By Sonia Brodi (University of Florence)
The zoological museum “La Specola” is the oldest science museum in Europe and is one of the six departments of the Natural Sciences Museum of Florence. It is still located in Palazzo Torrigiani (on via Romana 17, near Palazzo Pitti), the original seat of the Imperial and Royal Museum of Physics and Natural History, founded in 1775 by the Grand Duke of Tuscany Pietro Leopoldo; the Museum was, just as it is today, open to the curious eyes of the public.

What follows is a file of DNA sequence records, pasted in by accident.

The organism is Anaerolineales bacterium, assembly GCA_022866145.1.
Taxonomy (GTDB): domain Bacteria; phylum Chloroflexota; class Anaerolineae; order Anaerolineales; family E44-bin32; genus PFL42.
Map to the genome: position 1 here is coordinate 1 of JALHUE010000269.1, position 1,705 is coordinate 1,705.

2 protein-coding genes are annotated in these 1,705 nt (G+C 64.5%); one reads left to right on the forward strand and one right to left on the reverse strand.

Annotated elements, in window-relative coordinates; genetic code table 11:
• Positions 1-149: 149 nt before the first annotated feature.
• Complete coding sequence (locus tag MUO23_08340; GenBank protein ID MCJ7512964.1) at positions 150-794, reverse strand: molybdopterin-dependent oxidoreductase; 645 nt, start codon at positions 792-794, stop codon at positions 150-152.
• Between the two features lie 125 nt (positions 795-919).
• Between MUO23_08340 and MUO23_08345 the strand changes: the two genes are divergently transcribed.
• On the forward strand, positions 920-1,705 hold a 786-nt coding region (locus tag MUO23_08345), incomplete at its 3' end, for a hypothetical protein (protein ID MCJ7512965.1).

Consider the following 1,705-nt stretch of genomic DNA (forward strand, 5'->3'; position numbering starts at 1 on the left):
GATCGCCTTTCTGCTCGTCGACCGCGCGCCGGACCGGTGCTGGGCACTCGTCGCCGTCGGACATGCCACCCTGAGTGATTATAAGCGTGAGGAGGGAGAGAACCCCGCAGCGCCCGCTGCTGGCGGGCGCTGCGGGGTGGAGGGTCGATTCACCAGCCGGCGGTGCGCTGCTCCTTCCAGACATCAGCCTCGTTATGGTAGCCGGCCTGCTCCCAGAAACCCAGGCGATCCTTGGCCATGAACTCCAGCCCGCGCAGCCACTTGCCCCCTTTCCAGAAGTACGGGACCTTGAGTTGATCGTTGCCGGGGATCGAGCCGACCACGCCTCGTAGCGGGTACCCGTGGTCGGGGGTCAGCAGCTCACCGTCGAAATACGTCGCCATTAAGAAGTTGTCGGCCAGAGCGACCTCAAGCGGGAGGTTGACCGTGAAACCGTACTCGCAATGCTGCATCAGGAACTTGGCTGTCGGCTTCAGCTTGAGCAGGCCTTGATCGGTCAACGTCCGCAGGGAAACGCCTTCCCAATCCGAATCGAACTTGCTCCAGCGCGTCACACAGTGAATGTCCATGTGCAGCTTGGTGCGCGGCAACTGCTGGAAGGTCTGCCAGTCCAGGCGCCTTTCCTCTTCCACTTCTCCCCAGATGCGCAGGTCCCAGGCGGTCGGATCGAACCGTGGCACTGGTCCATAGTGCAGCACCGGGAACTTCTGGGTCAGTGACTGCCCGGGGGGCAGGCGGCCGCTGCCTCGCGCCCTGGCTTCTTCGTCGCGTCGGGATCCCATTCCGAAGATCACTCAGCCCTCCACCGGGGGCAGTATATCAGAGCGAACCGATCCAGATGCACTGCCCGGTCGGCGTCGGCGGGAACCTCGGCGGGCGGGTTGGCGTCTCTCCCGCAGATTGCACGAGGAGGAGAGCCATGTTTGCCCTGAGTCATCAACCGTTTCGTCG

The name, La Specola, was derived from the construction of an octagonal astronomical observatory (specula in latin means observatory), which was commissioned by the Gran Duke and which is still present in the highest part of the building. In the entire complex we can find: the rich zoological and anatomical collection, the impressive Room of the Skeletons, the garden, the library of animal biology, the zoology laboratory, the Tribune of Galileo, and two temporary exhibits, one of which displays minerals from the Giazotto collection, and the other, which is curated by Cristina Conticelli, Stacy Hopkins, Filippo Buratti, and Giovanni Maffucci, and is on graphic design, drawings, and jewelry inspired by the world of insects. The Tribune of Galileo was constructed in honor of the scientist in 1841 in a Neoclassical style: harmonious, balanced and geometric. Walls, pendentives, vaults, and pavements are all completely covered in decoration, ranging from paintings, to marble, to chandeliers, to busts. In the interior, there is, additionally, a sculpture representing the standing figure of Galileo, carved by Aristodemo Costoli.